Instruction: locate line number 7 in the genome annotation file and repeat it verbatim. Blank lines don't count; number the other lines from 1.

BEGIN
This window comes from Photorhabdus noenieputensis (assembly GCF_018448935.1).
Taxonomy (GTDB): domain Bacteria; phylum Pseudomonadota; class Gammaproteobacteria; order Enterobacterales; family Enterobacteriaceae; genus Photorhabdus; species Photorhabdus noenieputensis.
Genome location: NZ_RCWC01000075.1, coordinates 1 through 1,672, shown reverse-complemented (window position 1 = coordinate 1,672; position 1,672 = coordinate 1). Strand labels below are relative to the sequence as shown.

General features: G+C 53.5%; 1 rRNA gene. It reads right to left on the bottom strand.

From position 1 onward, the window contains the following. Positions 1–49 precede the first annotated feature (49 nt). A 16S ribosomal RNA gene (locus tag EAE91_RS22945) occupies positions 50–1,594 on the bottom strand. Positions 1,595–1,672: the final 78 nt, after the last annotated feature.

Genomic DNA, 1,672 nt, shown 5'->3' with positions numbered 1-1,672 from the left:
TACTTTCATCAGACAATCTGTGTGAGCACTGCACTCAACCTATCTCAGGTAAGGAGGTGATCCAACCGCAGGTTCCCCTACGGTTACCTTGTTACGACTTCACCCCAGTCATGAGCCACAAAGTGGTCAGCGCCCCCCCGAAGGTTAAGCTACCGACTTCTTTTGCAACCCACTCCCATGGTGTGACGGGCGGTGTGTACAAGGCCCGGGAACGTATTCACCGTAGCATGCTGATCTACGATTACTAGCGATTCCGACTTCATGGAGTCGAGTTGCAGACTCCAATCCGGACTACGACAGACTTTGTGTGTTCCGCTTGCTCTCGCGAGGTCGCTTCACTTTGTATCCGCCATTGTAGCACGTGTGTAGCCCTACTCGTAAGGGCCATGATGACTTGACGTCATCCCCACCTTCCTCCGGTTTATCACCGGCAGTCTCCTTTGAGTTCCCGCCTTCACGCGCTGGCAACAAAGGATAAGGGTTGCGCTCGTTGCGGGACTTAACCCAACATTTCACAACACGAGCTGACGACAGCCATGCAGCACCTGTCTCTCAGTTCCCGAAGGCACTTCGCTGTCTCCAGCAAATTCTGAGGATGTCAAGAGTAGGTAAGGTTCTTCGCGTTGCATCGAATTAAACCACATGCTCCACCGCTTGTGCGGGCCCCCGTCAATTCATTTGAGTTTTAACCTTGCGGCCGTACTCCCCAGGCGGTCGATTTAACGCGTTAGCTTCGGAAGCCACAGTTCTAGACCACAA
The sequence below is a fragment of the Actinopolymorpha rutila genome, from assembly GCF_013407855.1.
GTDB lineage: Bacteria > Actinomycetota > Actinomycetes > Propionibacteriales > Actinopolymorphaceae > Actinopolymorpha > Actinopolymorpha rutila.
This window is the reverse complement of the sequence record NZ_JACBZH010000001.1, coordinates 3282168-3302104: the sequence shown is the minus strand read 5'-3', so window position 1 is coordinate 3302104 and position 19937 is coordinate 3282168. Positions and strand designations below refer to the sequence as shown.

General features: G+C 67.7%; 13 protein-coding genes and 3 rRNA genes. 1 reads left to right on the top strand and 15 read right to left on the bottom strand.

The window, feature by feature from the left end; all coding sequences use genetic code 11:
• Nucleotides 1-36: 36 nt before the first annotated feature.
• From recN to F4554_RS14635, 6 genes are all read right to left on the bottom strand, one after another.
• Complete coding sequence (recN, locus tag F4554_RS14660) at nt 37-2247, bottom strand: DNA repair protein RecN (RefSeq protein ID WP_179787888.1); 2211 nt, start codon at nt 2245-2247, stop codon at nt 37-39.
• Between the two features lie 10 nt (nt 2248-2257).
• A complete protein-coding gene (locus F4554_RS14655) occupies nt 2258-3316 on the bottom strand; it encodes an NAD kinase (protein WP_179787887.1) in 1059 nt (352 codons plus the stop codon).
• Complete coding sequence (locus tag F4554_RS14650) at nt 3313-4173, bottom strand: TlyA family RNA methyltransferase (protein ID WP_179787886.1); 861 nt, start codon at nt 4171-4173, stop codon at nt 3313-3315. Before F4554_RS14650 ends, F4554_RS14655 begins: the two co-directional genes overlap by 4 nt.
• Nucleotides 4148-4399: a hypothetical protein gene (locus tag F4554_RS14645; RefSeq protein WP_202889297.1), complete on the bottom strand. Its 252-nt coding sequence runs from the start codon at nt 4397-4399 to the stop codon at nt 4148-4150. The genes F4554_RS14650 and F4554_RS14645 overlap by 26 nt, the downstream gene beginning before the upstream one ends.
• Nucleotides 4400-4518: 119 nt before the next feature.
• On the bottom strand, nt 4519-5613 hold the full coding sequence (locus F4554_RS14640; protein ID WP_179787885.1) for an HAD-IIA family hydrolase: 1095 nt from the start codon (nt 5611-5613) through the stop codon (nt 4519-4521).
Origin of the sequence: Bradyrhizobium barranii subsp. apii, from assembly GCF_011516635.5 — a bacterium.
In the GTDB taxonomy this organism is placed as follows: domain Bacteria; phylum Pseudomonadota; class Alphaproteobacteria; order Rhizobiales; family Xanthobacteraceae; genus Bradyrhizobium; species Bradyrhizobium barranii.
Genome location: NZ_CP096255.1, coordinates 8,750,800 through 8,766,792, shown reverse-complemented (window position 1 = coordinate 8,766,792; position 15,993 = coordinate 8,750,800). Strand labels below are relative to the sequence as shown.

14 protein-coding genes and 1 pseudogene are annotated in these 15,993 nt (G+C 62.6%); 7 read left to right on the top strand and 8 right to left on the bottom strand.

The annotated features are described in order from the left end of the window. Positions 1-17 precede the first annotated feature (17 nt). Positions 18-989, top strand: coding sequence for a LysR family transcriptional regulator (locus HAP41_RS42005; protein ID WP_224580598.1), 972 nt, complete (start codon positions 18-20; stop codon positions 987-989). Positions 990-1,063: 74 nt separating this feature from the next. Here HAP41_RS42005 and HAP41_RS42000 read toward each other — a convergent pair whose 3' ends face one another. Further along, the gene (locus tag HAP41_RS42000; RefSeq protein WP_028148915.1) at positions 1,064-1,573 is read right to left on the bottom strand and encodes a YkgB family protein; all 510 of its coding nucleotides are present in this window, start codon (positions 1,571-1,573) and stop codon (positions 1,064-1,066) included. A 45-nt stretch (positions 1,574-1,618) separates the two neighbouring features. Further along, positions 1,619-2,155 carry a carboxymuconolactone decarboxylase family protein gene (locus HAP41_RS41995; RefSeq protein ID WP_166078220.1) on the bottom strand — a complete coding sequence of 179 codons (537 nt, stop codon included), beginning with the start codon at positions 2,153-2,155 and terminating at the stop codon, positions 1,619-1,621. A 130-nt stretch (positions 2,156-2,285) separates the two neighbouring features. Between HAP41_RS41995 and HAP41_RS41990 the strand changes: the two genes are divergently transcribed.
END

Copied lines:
TACTTTCATCAGACAATCTGTGTGAGCACTGCACTCAACCTATCTCAGGTAAGGAGGTGATCCAACCGCAGGTTCCCCTACGGTTACCTTGTTACGACTTCACCCCAGTCATGAGCCACAAAGTGGTCAGCGCCCCCCCGAAGGTTAAGCTACCGACTTCTTTTGCAACCCACTCCCATGGTGTGACGGGCGGTGTGTACAAGGCCCGGGAACGTATTCACCGTAGCATGCTGATCTACGATTACTAGCGATTCCGACTTCATGGAGTCGAGTTGCAGACTCCAATCCGGACTACGACAGACTTTGTGTGTTCCGCTTGCTCTCGCGAGGTCGCTTCACTTTGTATCCGCCATTGTAGCACGTGTGTAGCCCTACTCGTAAGGGCCATGATGACTTGACGTCATCCCCACCTTCCTCCGGTTTATCACCGGCAGTCTCCTTTGAGTTCCCGCCTTCACGCGCTGGCAACAAAGGATAAGGGTTGCGCTCGTTGCGGGACTTAACCCAACATTTCACAACACGAGCTGACGACAGCCATGCAGCACCTGTCTCTCAGTTCCCGAAGGCACTTCGCTGTCTCCAGCAAATTCTGAGGATGTCAAGAGTAGGTAAGGTTCTTCGCGTTGCATCGAATTAAACCACATGCTCCACCGCTTGTGCGGGCCCCCGTCAATTCATTTGAGTTTTAACCTTGCGGCCGTACTCCCCAGGCGGTCGATTTAACGCGTTAGCTTCGGAAGCCACAGTTCTAGACCACAA